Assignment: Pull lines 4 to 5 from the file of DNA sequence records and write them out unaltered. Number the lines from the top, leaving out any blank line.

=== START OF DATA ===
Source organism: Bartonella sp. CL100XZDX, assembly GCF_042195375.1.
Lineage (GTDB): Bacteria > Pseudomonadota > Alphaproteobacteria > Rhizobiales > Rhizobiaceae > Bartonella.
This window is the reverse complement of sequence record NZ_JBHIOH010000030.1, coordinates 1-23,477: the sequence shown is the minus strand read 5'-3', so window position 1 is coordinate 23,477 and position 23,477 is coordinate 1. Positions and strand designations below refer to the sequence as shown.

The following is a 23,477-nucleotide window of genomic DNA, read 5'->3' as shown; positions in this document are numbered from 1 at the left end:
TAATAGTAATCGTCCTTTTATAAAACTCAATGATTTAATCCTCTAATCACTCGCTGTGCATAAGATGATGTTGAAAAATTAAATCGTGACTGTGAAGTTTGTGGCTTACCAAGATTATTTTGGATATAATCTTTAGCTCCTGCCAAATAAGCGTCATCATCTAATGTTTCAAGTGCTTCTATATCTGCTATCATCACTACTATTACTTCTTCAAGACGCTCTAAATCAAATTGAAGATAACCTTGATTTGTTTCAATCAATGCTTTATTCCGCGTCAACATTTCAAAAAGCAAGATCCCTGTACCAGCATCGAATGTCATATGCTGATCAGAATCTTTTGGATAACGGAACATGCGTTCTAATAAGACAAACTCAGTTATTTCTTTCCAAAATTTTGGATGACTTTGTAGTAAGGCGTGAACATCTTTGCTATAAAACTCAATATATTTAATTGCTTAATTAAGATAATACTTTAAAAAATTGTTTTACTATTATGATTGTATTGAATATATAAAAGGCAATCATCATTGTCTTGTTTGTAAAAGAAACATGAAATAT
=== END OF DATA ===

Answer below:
The following is a 23,477-nucleotide window of genomic DNA, read 5'->3' as shown; positions in this document are numbered from 1 at the left end:
TAATAGTAATCGTCCTTTTATAAAACTCAATGATTTAATCCTCTAATCACTCGCTGTGCATAAGATGATGTTGAAAAATTAAATCGTGACTGTGAAGTTTGTGGCTTACCAAGATTATTTTGGATATAATCTTTAGCTCCTGCCAAATAAGCGTCATCATCTAATGTTTCAAGTGCTTCTATATCTGCTATCATCACTACTATTACTTCTTCAAGACGCTCTAAATCAAATTGAAGATAACCTTGATTTGTTTCAATCAATGCTTTATTCCGCGTCAACATTTCAAAAAGCAAGATCCCTGTACCAGCATCGAATGTCATATGCTGATCAGAATCTTTTGGATAACGGAACATGCGTTCTAATAAGACAAACTCAGTTATTTCTTTCCAAAATTTTGGATGACTTTGTAGTAAGGCGTGAACATCTTTGCTATAAAACTCAATATATTTAATTGCTTAATTAAGATAATACTTTAAAAAATTGTTTTACTATTATGATTGTATTGAATATATAAAAGGCAATCATCATTGTCTTGTTTGTAAAAGAAACATGAAATAT